(a) A 5-year-old autistic boy has a fully developed step gesture. All three segments of the leg move actively (see text), but his body weight does not shift at the same time, resulting in a form of goose-step. (b) The body weight only then is shifted so that the boy falls on to the outstretched leg at each step. This is a form of sequencing rather than superimposition of one movement on the other.





Discussion:

Autism is usually diagnosed at age three when particular social skills fail to develop in children. However, social skills are not evident in the infancy stage, as the child largely relates to himself at this early stage. Although, the mother is usually aware during the early stages that something may be wrong, she cannot specify behaviors that are socially relevant for a diagnosis to be provided. As research has shown that almost all autistic children at later stages have movement abnormalities, these researchers in this study reasoned that such movement abnormalities will be evident from early infancy. The findings in this paper highlight the importance of detecting abnormalities in an infant’s movements from the early stages of life. If, as noted in this study and other studies, that children with movement abnormalities go on to be diagnosed with autism, it may be crucial for the purpose of early intervention that abnormalities in movement are considered as an important indicator of autism. This study also noted that these abnormalities were typically noted to occur on the right side of the body. An awareness of the abnormal movements as noted in this study should be of particular importance to paediatricians who can fail to detect these early signs of autism.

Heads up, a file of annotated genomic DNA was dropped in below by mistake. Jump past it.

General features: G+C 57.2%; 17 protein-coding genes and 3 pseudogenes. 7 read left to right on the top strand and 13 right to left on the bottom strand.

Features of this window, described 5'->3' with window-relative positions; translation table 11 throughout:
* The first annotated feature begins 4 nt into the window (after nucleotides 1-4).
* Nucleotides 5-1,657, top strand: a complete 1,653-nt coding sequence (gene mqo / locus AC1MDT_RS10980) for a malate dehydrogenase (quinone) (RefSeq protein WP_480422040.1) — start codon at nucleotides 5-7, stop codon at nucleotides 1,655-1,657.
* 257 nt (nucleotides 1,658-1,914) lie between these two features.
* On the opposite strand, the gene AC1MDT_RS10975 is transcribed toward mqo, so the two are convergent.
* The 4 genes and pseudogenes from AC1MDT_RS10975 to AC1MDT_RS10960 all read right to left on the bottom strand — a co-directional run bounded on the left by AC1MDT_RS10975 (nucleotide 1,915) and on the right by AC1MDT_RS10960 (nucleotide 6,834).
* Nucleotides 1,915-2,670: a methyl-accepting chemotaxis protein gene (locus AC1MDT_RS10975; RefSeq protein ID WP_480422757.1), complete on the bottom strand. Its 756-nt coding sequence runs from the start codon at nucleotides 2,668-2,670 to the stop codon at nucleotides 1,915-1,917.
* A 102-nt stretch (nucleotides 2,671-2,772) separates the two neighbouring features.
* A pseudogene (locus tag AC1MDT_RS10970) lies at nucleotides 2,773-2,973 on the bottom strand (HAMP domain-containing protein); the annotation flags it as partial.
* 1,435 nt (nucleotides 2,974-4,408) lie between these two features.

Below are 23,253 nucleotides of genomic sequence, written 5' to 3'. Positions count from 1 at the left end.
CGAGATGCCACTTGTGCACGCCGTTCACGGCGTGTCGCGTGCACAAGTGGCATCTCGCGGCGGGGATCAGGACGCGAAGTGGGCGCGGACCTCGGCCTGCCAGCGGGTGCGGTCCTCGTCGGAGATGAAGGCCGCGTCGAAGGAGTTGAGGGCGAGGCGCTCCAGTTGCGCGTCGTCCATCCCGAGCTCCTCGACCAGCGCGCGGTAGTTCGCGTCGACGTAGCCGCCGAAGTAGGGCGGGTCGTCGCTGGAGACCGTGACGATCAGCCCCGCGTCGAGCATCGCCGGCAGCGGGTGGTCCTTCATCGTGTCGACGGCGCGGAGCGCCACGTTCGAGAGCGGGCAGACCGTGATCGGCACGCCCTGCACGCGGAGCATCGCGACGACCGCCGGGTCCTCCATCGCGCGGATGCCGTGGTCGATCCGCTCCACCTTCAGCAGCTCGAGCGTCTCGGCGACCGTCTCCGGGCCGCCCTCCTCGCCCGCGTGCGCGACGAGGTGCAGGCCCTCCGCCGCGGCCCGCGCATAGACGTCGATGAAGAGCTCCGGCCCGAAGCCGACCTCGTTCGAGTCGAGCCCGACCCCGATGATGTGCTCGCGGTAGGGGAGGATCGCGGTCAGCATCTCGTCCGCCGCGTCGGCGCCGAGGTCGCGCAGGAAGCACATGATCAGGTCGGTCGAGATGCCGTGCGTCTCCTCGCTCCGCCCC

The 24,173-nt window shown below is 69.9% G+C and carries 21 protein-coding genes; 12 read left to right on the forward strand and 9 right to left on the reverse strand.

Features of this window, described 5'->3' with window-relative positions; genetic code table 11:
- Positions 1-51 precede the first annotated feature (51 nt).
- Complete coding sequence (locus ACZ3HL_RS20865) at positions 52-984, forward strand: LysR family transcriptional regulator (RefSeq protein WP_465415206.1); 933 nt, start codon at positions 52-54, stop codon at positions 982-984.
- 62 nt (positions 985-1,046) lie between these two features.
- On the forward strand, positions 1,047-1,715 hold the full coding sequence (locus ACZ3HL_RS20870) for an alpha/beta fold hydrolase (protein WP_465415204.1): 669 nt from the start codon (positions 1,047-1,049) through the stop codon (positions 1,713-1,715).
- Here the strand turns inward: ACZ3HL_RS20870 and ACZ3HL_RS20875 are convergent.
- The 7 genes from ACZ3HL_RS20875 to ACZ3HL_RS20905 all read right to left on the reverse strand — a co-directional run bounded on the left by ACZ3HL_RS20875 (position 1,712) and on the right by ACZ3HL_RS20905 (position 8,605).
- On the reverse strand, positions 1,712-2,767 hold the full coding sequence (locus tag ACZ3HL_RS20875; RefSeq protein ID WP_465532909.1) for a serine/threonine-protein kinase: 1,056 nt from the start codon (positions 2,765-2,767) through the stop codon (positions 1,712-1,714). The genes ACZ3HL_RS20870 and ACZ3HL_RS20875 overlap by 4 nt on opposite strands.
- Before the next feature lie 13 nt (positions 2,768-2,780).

This study is a summary of the original paper (Proc. Natl. Acad. Sci. USA Vol. 95, pp. 13982-13987, November 1998, Psychology)


To download the original study as PDF, click here


Please note the every effort has been made to condense and provide a broad overview of this research, however in order not to lose the key information some of the information in this summary has been copied directly form the original article. All credits of the summary whether directly worded or re-worded are solely given to the researchers.


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We received permission to summarize, to post and to translate this study from PNF.

Copyright: PNAS permissions 200826


For the summary great thanks to: Miss Georgiana Elizabeth Barzey.